Photographs by Christian Helmle. Essay by Konrad Tobler.
128 pp., 60 color illustrations, 10½x8".
In post-colonial Africa,“White
Elephant”was the ironic moniker
given to buildings erected with
international money and never put
to use. They remain as blights—
eroding reminders of enormous
waste. Europe has its own collection
of these contemporary ruins, such
as Santiago Calatrava’s practically
unused railway station near Lyon
and the partially completed Aldo
Rossi shopping mall in Berlin. On his
search for the remains of these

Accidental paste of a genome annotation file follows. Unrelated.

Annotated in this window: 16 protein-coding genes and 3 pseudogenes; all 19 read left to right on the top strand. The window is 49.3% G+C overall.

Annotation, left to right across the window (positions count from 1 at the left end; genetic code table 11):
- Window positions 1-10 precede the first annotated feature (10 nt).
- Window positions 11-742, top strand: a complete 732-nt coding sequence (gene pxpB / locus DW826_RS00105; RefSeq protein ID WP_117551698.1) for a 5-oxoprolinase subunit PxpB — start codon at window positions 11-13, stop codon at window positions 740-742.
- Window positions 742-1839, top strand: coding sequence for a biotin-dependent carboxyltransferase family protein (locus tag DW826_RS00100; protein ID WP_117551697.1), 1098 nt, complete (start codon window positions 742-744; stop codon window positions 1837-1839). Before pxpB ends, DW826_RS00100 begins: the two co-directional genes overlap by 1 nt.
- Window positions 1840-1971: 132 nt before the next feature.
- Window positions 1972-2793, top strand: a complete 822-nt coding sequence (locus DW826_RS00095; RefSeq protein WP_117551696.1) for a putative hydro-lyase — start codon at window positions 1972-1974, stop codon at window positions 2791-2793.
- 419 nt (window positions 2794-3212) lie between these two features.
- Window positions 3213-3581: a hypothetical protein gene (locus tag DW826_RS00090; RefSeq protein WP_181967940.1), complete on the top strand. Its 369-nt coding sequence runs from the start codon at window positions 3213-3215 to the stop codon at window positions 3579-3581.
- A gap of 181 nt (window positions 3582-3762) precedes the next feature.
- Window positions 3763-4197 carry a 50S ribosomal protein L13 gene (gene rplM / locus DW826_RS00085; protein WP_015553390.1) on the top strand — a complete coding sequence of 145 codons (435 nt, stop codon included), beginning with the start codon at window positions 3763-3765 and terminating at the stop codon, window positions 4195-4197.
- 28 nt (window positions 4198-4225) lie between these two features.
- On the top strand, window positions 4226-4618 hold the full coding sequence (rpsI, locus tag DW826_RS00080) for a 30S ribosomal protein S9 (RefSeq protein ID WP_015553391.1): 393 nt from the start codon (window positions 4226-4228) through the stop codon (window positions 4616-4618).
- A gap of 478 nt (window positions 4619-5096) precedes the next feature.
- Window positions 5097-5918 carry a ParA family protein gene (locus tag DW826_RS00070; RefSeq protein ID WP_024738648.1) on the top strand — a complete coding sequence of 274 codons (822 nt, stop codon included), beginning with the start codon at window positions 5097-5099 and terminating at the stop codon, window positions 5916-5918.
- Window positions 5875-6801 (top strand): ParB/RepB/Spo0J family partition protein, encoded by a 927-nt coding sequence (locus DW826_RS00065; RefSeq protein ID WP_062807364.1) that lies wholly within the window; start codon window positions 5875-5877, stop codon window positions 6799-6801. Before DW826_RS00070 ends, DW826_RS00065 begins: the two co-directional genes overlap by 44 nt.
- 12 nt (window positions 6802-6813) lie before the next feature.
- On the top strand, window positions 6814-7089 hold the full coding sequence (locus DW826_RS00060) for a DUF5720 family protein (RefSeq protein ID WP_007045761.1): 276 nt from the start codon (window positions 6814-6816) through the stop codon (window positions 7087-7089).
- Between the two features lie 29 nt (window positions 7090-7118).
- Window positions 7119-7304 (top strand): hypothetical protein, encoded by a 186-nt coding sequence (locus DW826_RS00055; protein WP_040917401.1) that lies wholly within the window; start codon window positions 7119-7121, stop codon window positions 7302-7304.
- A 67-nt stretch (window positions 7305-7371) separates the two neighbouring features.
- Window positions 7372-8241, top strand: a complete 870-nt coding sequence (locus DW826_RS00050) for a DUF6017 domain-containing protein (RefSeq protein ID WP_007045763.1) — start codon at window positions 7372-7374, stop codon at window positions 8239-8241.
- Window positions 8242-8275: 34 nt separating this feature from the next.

architectural wastelands, Swiss photographer
Christian Helmle discovered
numerous other examples
throughout Europe—in both urban
and rural locations. There is no
connection between the barren
structures and their communities,
since they have never fulfilled their
intended function; nature has
claimed them instead. In light of
their instant obsolescence, these
sites have a surreal air—and a
sense of melancholy—that Helmle
heightens to great effect.
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